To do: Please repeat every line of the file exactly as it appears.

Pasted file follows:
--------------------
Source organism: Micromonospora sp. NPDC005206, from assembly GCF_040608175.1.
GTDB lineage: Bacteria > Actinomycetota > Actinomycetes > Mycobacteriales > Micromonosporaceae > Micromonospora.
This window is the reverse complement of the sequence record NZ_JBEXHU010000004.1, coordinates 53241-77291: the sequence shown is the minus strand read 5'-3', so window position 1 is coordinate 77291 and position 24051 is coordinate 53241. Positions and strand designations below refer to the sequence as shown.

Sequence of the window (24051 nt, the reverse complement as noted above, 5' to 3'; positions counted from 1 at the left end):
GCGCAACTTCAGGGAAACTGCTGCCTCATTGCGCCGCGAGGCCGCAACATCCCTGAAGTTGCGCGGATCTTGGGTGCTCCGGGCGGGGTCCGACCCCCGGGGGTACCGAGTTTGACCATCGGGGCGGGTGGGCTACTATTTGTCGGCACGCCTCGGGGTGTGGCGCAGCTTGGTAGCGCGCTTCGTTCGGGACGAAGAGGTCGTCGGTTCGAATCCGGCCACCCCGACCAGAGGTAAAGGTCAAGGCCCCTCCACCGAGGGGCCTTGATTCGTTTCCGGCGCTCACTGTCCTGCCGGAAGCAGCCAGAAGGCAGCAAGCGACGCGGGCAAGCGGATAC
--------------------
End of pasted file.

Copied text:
Source organism: Micromonospora sp. NPDC005206, from assembly GCF_040608175.1.
GTDB lineage: Bacteria > Actinomycetota > Actinomycetes > Mycobacteriales > Micromonosporaceae > Micromonospora.
This window is the reverse complement of the sequence record NZ_JBEXHU010000004.1, coordinates 53241-77291: the sequence shown is the minus strand read 5'-3', so window position 1 is coordinate 77291 and position 24051 is coordinate 53241. Positions and strand designations below refer to the sequence as shown.

Sequence of the window (24051 nt, the reverse complement as noted above, 5' to 3'; positions counted from 1 at the left end):
GCGCAACTTCAGGGAAACTGCTGCCTCATTGCGCCGCGAGGCCGCAACATCCCTGAAGTTGCGCGGATCTTGGGTGCTCCGGGCGGGGTCCGACCCCCGGGGGTACCGAGTTTGACCATCGGGGCGGGTGGGCTACTATTTGTCGGCACGCCTCGGGGTGTGGCGCAGCTTGGTAGCGCGCTTCGTTCGGGACGAAGAGGTCGTCGGTTCGAATCCGGCCACCCCGACCAGAGGTAAAGGTCAAGGCCCCTCCACCGAGGGGCCTTGATTCGTTTCCGGCGCTCACTGTCCTGCCGGAAGCAGCCAGAAGGCAGCAAGCGACGCGGGCAAGCGGATAC